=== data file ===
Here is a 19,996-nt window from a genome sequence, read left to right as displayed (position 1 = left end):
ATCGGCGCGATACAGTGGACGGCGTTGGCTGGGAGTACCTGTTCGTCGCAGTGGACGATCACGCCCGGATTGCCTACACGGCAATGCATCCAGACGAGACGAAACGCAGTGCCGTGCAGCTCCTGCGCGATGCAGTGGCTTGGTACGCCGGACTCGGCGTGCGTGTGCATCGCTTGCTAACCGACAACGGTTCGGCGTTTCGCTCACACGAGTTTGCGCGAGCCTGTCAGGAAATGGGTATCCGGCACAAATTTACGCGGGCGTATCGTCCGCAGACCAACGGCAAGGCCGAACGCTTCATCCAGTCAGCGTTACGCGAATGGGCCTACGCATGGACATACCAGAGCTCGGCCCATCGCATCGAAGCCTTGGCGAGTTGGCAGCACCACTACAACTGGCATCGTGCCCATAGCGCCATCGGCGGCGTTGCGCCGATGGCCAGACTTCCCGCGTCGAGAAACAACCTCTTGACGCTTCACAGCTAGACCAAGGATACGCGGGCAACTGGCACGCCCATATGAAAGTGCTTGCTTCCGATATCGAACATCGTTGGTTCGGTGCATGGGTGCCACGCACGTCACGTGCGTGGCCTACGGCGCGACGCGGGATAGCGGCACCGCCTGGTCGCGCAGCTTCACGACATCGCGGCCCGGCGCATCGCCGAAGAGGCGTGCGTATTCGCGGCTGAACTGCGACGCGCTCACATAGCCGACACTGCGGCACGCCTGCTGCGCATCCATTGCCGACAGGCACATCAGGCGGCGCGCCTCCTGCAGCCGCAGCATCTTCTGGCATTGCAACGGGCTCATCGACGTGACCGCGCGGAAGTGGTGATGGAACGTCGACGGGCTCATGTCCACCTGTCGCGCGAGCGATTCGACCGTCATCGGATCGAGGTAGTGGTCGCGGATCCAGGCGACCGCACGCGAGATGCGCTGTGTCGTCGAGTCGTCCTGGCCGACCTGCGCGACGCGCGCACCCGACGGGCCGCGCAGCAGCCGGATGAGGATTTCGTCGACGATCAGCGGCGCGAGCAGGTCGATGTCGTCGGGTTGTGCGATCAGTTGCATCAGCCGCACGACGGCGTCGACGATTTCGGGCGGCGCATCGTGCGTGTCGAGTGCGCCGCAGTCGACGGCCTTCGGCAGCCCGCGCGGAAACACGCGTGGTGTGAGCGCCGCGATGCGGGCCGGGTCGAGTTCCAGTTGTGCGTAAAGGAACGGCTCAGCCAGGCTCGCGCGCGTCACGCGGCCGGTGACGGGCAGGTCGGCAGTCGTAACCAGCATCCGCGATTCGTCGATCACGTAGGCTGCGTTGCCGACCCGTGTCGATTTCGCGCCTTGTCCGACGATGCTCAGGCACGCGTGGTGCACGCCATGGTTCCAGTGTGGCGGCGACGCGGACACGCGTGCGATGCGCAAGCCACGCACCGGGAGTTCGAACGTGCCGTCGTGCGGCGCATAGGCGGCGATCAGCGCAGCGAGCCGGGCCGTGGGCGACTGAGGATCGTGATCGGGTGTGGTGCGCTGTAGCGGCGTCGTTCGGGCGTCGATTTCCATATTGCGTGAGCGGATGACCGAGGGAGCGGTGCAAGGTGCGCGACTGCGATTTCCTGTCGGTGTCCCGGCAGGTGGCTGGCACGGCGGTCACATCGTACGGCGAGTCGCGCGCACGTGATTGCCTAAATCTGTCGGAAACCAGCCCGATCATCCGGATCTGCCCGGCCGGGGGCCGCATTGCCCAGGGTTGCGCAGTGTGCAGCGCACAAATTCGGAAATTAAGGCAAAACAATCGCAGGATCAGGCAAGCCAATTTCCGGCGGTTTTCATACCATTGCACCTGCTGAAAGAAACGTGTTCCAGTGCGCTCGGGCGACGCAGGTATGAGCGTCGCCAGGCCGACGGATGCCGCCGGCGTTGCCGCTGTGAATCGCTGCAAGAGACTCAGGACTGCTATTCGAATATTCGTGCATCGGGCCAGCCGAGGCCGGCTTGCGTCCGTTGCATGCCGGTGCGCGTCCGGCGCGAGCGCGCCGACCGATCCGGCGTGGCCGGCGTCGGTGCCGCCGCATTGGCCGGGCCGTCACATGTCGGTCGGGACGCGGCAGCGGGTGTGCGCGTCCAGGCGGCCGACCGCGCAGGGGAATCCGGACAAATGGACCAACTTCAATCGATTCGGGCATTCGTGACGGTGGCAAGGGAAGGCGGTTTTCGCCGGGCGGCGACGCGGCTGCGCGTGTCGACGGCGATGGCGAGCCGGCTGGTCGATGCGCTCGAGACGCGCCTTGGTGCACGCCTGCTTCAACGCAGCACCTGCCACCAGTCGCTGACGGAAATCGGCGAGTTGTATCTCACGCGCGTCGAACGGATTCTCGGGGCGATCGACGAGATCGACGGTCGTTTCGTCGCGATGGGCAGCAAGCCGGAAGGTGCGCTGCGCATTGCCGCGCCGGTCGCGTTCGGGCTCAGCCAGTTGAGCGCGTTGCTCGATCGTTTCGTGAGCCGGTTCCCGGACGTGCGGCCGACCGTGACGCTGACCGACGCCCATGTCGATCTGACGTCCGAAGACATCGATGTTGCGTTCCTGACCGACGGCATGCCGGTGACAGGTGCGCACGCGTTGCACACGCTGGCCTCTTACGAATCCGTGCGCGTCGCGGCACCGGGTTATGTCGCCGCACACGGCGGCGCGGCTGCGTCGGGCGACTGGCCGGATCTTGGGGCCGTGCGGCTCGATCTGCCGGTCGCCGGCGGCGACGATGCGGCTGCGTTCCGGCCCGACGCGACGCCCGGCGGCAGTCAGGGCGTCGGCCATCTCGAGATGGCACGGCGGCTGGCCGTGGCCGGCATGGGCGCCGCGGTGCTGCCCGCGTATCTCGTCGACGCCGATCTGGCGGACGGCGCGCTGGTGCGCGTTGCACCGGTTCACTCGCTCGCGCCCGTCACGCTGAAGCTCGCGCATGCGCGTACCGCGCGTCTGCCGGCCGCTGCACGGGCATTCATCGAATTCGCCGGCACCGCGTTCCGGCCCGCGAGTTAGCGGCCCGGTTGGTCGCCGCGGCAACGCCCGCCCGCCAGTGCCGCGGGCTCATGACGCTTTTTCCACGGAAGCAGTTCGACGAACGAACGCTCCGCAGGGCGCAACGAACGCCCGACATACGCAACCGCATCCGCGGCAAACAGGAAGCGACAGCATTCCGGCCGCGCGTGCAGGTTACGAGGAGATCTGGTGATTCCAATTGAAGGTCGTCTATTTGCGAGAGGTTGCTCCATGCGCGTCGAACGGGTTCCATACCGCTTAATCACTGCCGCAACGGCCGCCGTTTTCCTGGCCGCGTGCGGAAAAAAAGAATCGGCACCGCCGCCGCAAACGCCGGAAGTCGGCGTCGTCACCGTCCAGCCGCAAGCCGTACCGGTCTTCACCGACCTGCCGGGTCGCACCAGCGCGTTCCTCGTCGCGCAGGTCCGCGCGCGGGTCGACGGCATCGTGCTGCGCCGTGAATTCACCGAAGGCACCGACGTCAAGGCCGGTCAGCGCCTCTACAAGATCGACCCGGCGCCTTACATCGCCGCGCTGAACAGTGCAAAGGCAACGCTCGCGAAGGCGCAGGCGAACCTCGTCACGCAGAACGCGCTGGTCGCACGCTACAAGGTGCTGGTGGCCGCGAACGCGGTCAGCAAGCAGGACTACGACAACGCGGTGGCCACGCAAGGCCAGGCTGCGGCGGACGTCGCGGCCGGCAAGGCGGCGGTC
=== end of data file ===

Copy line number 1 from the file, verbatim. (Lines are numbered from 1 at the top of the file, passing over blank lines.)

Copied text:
Here is a 19,996-nt window from a genome sequence, read left to right as displayed (position 1 = left end):